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Camping with rocks

A houseboat on Lake Powell in Utah, beached below a huge arched cliff.
A houseboat on Lake Powell in Utah, beached below a huge arched cliff.
Photo by Janda Raker

Camping with rocks has always attracted humans in the Americas. The Plains Indians often camped in rocky areas and even used large rocks to pile around the bases of their teepees to hold them down against the wind. The Incas first camped in and then built their spectacular city of Machu Picchu amid high rocky terrain in Peru. The Vikings landed on a rock-bound shore and built summer camps and later houses and communal buildings on what is now known as Newfoundland in northeastern Canada, at L’Anse aux Meadows, and farther north at what they called Helluland, “the land of flat stones.” The Portuguese chose to land and camp near Sugar Loaf Mountain (Pao de Azucar) in Guanabera Bay off the Atlantic coast, where they then founded what is now the beautiful city of Rio de Janeiro. The Pilgrims came ashore at Plymouth Rock to create their first camp in the southeast coast of what was to become Massachusetts. Now many modern campers head for a rocky coast, canyon, or hillside to camp, and, while there, pick up a few stones to decorate the coffee table at home. Others spend time in natural areas where they even find public space from which they can take larger rocks for landscaping their yards.

Devils Tower, a huge stone monolith in northeastern Wyoming, with excellent camping nearby.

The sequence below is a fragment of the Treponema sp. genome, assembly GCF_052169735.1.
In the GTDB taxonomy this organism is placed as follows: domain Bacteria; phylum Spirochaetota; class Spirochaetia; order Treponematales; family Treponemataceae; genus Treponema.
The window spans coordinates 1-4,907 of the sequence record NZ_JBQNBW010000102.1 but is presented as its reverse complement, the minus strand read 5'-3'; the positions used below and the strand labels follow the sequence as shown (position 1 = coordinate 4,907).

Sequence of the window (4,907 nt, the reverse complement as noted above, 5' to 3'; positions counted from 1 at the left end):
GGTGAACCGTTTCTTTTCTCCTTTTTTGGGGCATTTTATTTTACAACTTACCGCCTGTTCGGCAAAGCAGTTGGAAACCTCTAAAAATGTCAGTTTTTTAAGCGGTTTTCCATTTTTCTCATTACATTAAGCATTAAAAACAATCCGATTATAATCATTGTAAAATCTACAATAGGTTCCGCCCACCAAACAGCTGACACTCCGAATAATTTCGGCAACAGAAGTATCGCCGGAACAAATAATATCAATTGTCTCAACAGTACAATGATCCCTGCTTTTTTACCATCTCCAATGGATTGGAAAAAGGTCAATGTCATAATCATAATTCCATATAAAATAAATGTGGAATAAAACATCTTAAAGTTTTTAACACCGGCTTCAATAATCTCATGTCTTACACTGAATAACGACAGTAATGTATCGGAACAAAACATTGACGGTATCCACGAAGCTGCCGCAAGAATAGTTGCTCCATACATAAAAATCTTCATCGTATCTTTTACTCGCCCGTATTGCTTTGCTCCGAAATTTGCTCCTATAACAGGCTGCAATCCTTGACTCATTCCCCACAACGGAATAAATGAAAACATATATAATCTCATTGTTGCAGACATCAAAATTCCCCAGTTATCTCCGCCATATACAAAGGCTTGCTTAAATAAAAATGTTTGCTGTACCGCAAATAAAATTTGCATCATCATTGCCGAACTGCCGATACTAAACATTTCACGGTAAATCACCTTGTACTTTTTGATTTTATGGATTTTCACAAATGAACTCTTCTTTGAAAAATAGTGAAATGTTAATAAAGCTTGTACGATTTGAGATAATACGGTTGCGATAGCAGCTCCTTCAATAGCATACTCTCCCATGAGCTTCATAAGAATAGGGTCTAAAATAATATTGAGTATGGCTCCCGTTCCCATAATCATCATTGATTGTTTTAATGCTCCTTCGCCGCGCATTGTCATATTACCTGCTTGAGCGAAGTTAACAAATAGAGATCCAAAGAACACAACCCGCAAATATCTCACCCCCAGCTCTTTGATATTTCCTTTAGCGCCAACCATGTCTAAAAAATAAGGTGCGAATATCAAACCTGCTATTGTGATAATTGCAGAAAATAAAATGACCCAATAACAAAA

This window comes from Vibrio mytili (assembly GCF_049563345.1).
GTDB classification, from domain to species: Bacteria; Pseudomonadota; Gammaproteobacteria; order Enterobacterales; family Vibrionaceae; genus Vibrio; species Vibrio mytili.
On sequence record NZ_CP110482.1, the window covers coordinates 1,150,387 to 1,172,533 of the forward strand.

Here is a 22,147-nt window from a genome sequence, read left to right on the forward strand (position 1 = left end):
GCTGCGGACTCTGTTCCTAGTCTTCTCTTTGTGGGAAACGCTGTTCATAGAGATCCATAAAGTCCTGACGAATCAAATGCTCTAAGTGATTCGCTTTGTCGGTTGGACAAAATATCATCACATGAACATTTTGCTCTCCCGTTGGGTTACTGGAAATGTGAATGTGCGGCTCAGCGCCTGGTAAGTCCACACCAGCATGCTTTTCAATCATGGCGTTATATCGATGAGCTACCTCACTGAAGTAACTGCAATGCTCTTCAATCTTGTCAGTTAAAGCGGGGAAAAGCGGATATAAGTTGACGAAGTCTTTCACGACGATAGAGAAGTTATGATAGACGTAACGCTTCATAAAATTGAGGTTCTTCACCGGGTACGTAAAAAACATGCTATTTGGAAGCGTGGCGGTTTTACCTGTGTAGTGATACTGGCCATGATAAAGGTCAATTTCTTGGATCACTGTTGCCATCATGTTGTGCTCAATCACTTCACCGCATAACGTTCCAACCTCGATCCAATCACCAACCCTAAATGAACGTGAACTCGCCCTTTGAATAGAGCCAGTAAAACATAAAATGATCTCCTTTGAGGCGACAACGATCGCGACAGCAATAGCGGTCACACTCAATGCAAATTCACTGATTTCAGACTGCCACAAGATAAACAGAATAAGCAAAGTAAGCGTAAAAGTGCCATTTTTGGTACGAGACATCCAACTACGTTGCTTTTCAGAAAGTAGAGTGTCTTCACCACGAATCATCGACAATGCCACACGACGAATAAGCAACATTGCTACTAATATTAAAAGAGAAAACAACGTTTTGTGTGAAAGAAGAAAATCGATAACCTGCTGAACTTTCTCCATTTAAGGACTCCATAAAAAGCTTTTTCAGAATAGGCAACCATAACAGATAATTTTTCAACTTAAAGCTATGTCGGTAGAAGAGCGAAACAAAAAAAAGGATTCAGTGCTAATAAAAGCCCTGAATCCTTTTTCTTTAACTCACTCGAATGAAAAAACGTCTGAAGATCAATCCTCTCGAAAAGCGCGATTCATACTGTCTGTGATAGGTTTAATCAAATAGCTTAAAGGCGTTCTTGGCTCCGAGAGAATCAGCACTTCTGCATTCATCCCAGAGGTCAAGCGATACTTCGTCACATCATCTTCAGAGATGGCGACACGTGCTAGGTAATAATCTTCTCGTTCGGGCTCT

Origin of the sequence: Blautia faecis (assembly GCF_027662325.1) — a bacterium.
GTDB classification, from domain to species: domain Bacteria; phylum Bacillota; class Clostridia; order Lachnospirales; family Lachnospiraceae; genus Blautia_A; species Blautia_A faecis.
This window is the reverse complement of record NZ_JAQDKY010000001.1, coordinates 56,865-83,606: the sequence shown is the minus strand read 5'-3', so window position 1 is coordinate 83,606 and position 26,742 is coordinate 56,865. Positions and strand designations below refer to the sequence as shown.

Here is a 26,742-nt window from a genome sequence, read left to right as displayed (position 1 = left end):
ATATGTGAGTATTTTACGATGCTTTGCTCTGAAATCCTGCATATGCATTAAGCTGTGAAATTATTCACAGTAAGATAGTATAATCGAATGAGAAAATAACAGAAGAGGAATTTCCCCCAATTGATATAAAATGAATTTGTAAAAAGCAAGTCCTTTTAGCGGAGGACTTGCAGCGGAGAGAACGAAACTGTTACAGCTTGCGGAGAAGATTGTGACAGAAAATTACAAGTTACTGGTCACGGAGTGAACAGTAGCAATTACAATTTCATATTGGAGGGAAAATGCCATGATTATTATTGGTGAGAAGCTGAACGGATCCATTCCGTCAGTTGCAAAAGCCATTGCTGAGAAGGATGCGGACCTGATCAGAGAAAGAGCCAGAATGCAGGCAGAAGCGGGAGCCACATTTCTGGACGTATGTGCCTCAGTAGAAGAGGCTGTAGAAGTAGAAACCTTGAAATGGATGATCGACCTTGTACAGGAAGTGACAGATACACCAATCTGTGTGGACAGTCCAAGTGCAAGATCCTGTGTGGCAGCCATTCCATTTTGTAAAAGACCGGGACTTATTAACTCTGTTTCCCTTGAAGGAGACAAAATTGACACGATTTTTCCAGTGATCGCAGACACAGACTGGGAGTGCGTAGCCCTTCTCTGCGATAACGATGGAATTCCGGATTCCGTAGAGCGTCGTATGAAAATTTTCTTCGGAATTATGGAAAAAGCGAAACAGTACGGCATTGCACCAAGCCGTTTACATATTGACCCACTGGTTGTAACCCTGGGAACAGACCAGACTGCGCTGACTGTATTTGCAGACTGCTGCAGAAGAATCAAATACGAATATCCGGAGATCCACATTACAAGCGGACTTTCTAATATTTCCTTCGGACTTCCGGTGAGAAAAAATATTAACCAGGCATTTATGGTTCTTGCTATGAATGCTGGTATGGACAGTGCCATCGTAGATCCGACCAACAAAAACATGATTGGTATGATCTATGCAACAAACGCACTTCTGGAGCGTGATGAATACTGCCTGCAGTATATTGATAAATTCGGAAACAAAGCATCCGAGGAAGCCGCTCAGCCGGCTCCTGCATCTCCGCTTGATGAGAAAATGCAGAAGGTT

Wikimedia Commons

But avid fans of rocks look for campsites with big rock formations. The east coast of the United States, especially the northern portion, boasts outstanding rocky shores. But the western part of the U.S. is rockier than the eastern, because of the younger formations caused by the rise of the Rocky Mountains. So throughout the West are national parks and monuments, state parks, and national forest camps that abound with rocks, from small stones to boulders, from house-sized rocks to huge chasms of rock to giant monoliths.

Some favorite places to camp among or near rocks in the United States include these: Acadia National Park and commercial campgrounds in nearby Bar Harbor, Maine, on the Atlantic coast; Bryce Canyon National Park, east of U.S. Hwy. 89 in southern Utah; Chaco Culture National Historical Park, south of Bloomfield, New Mexico, off Hwy. 550; City of Rocks State Park, north of Deming, in southwestern New Mexico; Devils Tower National Monument in northeastern Wyoming; Grand Canyon National Park in northwestern Arizona; Joshua Tree National Park, in southern California near Twentynine Palms; the shorelines of Lake Powell in Glen Canyon National Recreation Area in northern Arizona and southern Utah and Wahweap Campground and RV Park at the launch site and marina in northern Arizona near Page; Mesa Verde National Park near Durango, in southwestern Colorado; many of the state parks that comprise the west coast of Oregon; Palo Duro Canyon State Park, south of Amarillo, Texas; Red Rock Canyon State Park, just off I-40 in western Oklahoma; and Vedawoo, a recreation area of Medicine Bow National Forest, north of I-80, between Cheyenne and Laramie, in southeastern Wyoming. (Click the highlighted locations for websites with more information. And see pictures of the areas in the slide show.)

If these are not enough and you want to find other places to camp with rocks, just google "campgrounds with rocks." You’ll find plenty more to enjoy!

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